Skip to main content

Does Smart Grid Open up Covert Communications? - Smart Grid Steganography

The latest Smart Grid technology promises to reduce energy wastage and save money by enabling your household equipment to 'talk' to central servers and neighbouring equipment about their usage and energy requirements. This allows you to highlight how much equipment is costing you to run and how much you could save by turning it off, getting more efficient equipment, running it off-peak, etc. It also enables micro-generation of power and the ability to sell it to the grid or neighbouring properties. There are many privacy issues surrounding this technology, many of which are highlighted by Susan Lyon in her article 'Privacy challenges could stall smart grid'. Obviously, there are much bigger issues than the consumer part of the solution, e.g. the self-healing nature of the power grid due to failure or attack, but the fact remains that people's equipment and homes will be connected to this.

With this in mind, there is another potential issue (or advantage) in my opinion, which people are missing when they talk about security. What about if we aren't attacking the grid or trying to steal energy? Most of the security discussions are centred around being resistant to attack. What if we use the Smart Grid as another network that isn't monitored as well as other channels? We can use it as a communications channel by exploiting valid signals and spurious equipment or usage. This could be a great Steganographic channel (Steganography being the art of hiding a message in a plaintext carrier).

The privacy debate is looking at the control of the release of your information and tracking. However, I can always see what my energy usage/generation is and obtain signals from my smart equipment. I can choose to allow someone else to see this as well (even if it is by telling them what my password is). I can now increase/decrease my energy usage or generation to send coded information to another party. This can get more sophisticated by having a device that can pretend to be a number of household appliances with different energy demands and patterns. If this will transmit it's usage onto the grid, then we can also read this off the grid. Similarly, I can get two devices to communicate usage and pricing levels over the network, that's what it's for. What about if I agree to sell you energy from my micro power plant at a particular price - it could be an absurd price, it doesn't matter so long as it is a valid communication according to the protocols used. The price will be a number presumably, so what if my number is an encrypted message and not a price at all? (Could micro power generation be used for money laundering?)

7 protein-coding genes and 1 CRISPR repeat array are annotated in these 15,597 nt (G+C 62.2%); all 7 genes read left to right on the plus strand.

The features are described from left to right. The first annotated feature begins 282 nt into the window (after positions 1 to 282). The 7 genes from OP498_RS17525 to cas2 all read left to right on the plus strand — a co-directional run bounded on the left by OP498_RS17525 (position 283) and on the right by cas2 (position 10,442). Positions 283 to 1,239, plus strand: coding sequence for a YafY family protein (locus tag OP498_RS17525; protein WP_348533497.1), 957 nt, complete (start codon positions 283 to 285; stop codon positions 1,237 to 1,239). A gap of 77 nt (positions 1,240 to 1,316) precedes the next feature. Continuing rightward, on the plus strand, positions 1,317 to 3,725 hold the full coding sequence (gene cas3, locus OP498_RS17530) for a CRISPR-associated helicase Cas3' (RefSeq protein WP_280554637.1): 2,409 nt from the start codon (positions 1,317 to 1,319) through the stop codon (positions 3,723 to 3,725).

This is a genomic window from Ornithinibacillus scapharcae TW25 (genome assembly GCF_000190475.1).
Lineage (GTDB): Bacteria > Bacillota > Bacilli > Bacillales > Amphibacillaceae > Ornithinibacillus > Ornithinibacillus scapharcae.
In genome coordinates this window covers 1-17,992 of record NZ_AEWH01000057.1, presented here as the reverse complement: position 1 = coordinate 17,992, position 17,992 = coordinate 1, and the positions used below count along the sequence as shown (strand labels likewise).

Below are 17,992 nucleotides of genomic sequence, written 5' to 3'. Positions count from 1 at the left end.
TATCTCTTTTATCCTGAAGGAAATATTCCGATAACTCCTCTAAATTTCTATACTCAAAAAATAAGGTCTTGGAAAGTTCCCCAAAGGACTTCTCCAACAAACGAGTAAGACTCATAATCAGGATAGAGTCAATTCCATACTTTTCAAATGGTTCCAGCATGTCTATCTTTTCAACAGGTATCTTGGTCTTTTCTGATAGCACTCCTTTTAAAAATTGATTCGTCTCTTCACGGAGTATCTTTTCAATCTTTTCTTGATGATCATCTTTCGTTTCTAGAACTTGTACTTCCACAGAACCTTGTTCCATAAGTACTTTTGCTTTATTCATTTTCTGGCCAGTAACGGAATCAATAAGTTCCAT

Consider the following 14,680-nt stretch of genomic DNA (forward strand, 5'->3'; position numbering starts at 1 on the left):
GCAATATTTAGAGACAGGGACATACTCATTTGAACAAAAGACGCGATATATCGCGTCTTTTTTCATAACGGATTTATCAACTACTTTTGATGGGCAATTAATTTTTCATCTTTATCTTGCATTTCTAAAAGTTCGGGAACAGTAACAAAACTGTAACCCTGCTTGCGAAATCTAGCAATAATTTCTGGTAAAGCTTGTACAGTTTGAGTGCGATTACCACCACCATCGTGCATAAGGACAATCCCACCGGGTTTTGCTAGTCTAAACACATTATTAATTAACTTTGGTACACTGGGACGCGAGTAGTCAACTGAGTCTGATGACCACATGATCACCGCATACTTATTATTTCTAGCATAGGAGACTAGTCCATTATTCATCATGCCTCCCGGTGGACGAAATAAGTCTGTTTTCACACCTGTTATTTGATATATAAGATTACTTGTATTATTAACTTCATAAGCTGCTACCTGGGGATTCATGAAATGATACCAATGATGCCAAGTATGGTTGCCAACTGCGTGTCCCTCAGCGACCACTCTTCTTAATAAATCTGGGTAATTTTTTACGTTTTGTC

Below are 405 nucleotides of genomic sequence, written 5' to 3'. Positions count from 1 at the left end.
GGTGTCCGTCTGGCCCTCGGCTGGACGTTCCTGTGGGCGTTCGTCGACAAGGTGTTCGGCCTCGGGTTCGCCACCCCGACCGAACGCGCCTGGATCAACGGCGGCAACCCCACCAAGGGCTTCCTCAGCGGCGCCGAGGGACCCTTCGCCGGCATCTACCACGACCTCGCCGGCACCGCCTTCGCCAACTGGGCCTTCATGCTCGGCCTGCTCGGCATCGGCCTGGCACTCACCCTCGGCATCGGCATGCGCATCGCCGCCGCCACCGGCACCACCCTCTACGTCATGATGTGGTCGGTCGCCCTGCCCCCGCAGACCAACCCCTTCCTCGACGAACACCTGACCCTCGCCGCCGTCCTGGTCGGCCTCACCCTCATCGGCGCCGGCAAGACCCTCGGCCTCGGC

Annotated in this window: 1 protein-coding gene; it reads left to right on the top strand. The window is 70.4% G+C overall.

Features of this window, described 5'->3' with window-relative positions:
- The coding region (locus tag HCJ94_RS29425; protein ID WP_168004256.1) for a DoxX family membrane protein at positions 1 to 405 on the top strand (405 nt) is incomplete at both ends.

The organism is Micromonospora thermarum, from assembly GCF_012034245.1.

The protocols to be used for a large-scale Smart Grid are still in development, but they are likely to have similar traits to current networks (indeed Cisco is pushing an IP solution). This means that Steganographic IP traffic is just as possible on this network as on the Internet. It also means that we should be able to send virtually any message we like on the network. The smart grid operators will have to check for well-formed traffic, but we can still conform to the standards and send spurious data as long as we don't attack the network. Can we use this for covert communications?